Homework answers, week of Sept. 30
#21, p. 54 (Theorem 2.18.) If lim
x
→
a
f
(
x
) =
L
,
L
6
=
0, and if
g
and
k
are such that
g
(
x
)
6
=
0 for 0
<

x

a

<
k
but lim
x
→
a
g
(
x
) =
0, then
lim
x
→
a
f
(
x
)
g
(
x
)
=
∞
.
Discussion.
In order to talk about the limit of
f
(
x
)
/
g
(
x
)
as
x
→
a
, we must
be assured that the ratio exists everywhere in some interval around
a
(except
possibly at
a
itself). This requires that we not divide by zero, so
g
(
x
)
cannot
be zero in some interval around
a
. (An example is a polynomial with a root
at
a
.)
To establish a proof, we start with the deﬁnitions of the various limits and
decide how to tie them together. In particular, since we have the freedom to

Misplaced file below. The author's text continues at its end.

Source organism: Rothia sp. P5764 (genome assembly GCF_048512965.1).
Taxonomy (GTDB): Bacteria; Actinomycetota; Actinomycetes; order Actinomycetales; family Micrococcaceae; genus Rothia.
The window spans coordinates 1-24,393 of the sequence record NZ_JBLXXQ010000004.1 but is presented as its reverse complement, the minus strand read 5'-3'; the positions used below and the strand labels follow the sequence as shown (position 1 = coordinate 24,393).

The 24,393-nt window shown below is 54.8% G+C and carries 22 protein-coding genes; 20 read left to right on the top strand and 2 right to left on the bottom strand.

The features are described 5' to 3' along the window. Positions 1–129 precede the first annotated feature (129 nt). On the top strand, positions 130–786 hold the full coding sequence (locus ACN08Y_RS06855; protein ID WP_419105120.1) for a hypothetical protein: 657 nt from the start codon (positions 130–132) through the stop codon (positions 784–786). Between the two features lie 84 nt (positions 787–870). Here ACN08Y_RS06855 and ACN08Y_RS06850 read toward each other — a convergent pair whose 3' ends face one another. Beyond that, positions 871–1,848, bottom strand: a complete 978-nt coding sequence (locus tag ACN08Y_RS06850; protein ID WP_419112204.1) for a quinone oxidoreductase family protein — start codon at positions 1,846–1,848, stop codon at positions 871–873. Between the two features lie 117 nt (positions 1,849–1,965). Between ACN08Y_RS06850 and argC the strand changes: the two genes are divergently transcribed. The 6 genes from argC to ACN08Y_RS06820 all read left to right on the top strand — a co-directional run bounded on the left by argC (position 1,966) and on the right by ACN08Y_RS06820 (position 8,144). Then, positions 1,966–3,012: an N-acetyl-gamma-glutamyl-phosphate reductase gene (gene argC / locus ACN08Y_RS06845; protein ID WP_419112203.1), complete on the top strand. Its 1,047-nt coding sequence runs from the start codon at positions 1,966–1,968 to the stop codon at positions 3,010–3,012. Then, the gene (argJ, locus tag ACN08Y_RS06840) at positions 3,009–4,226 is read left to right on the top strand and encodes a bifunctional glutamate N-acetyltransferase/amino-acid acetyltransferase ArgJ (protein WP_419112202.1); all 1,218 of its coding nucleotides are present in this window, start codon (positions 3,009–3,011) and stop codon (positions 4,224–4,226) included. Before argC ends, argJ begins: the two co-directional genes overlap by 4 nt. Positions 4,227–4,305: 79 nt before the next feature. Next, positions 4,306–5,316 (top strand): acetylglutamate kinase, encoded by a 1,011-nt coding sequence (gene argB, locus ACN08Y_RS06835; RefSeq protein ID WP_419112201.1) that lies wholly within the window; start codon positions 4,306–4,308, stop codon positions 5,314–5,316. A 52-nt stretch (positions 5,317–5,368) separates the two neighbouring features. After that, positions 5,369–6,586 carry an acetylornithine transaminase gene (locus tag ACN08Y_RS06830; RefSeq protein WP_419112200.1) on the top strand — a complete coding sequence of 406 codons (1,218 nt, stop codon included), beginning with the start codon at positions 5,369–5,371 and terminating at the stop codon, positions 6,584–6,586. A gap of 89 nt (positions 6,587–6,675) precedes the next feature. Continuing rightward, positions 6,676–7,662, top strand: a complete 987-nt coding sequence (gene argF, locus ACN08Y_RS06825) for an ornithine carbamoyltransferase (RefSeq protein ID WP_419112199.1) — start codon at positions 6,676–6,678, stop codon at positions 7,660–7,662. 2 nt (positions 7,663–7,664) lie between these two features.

choose the various epsilons associated with the limits of
f
and
g
, we show
how to pick them so that the ratio

f
(
x
)
/
g
(
x
)

is as large as desired.
Proof.
We must show that, given
B
>
0, it is possible to ﬁnd
δ
such that
±
±
±
±
f
(
x
)
g
(
x
)
±
±
±
±
>
B
whenever
0
<

x

a

<
δ
,
(1)
or, equivalently,

f
(
x
)

>
B

g
(
x
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 Spring '07
 thieme
 Intermediate Value Theorem, Continuous function, Intermediate Value, Eqs.

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